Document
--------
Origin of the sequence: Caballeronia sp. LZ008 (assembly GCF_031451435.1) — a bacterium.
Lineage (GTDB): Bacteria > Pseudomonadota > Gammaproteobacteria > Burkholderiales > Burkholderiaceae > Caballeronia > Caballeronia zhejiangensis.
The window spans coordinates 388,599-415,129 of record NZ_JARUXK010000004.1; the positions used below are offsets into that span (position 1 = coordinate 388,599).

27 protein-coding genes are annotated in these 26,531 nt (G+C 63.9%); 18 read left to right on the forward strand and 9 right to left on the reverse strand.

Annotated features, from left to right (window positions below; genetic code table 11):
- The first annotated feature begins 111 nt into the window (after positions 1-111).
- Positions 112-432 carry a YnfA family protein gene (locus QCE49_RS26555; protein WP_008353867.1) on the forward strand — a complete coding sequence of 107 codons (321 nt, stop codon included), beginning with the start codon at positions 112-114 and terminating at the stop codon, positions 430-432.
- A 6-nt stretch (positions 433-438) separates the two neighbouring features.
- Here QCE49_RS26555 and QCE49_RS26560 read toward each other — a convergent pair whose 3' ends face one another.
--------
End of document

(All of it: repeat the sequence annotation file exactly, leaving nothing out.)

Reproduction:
Origin of the sequence: Caballeronia sp. LZ008 (assembly GCF_031451435.1) — a bacterium.
Lineage (GTDB): Bacteria > Pseudomonadota > Gammaproteobacteria > Burkholderiales > Burkholderiaceae > Caballeronia > Caballeronia zhejiangensis.
The window spans coordinates 388,599-415,129 of record NZ_JARUXK010000004.1; the positions used below are offsets into that span (position 1 = coordinate 388,599).

27 protein-coding genes are annotated in these 26,531 nt (G+C 63.9%); 18 read left to right on the forward strand and 9 right to left on the reverse strand.

Annotated features, from left to right (window positions below; genetic code table 11):
- The first annotated feature begins 111 nt into the window (after positions 1-111).
- Positions 112-432 carry a YnfA family protein gene (locus QCE49_RS26555; protein WP_008353867.1) on the forward strand — a complete coding sequence of 107 codons (321 nt, stop codon included), beginning with the start codon at positions 112-114 and terminating at the stop codon, positions 430-432.
- A 6-nt stretch (positions 433-438) separates the two neighbouring features.
- Here QCE49_RS26555 and QCE49_RS26560 read toward each other — a convergent pair whose 3' ends face one another.